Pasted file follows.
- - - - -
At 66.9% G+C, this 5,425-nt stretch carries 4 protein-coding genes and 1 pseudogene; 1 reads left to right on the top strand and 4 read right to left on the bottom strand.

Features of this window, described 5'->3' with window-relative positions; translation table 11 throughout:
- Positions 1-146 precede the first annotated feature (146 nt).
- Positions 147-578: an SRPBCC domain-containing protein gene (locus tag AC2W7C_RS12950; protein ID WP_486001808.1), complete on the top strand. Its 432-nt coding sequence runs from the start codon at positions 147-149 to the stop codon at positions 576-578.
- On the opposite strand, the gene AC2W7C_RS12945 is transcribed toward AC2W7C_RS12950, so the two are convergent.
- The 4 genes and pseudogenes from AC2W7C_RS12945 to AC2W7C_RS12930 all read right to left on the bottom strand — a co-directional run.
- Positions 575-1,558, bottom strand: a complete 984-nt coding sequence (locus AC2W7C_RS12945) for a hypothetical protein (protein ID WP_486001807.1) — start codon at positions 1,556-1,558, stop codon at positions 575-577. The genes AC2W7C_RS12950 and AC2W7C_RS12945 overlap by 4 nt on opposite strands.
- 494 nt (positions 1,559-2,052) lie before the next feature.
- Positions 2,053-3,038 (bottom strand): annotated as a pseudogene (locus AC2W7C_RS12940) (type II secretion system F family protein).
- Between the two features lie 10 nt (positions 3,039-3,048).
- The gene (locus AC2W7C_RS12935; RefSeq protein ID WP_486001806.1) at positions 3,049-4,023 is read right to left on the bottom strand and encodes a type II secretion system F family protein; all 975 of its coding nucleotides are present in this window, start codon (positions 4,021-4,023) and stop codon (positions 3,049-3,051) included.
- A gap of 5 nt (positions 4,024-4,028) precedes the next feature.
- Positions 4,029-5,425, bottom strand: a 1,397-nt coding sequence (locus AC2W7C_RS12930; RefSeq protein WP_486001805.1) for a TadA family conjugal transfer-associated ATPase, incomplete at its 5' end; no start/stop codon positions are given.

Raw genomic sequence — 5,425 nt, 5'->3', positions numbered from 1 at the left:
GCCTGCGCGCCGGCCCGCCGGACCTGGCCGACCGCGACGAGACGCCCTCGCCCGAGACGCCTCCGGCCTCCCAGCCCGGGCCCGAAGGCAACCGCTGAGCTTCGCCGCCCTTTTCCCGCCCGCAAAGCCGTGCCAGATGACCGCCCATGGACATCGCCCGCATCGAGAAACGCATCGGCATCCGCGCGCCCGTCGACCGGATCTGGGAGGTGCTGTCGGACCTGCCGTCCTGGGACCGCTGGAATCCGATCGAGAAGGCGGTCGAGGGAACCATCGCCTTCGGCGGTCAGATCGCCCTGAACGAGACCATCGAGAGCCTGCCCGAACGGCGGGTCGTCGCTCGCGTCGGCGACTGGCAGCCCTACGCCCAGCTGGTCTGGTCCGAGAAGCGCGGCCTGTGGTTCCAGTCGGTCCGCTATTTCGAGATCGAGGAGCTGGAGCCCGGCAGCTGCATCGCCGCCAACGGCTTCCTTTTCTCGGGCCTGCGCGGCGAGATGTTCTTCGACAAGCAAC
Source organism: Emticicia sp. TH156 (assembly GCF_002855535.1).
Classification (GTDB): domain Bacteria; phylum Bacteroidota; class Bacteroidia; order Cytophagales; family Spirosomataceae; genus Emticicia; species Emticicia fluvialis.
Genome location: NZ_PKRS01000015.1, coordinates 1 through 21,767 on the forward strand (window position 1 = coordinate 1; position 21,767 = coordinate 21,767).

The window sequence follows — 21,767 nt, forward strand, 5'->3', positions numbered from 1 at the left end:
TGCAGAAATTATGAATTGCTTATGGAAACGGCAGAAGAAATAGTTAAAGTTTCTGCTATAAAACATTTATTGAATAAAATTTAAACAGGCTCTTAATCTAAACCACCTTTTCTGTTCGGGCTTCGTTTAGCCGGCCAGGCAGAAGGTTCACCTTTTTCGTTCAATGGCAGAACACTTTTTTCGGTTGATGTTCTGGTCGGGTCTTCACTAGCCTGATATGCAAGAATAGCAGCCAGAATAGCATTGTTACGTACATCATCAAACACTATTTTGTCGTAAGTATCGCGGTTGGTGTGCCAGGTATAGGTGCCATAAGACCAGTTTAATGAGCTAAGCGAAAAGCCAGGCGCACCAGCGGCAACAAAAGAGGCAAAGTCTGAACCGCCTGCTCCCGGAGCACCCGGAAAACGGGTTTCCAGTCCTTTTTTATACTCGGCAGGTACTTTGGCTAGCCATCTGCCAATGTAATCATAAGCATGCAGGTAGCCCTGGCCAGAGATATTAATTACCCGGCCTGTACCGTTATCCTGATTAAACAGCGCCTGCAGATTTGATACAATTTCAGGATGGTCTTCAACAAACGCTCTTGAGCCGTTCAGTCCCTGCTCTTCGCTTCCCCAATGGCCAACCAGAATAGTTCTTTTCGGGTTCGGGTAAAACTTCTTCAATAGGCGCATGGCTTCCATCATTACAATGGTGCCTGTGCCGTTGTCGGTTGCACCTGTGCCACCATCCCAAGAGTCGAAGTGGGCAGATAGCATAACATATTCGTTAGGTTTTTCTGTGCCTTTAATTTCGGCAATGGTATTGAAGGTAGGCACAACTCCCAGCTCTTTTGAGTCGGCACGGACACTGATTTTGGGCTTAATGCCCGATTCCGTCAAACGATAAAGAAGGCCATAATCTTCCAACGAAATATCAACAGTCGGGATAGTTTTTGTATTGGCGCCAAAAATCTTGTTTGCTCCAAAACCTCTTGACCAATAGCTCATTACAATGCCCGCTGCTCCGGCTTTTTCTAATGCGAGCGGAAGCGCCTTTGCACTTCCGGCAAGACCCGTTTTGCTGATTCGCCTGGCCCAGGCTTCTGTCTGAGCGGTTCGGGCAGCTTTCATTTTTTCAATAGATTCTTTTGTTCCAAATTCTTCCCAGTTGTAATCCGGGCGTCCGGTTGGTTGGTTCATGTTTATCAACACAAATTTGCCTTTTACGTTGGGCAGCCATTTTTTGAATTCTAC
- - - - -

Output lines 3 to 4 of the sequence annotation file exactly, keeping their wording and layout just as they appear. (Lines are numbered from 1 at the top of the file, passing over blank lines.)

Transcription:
- Positions 1-146 precede the first annotated feature (146 nt).
- Positions 147-578: an SRPBCC domain-containing protein gene (locus tag AC2W7C_RS12950; protein ID WP_486001808.1), complete on the top strand. Its 432-nt coding sequence runs from the start codon at positions 147-149 to the stop codon at positions 576-578.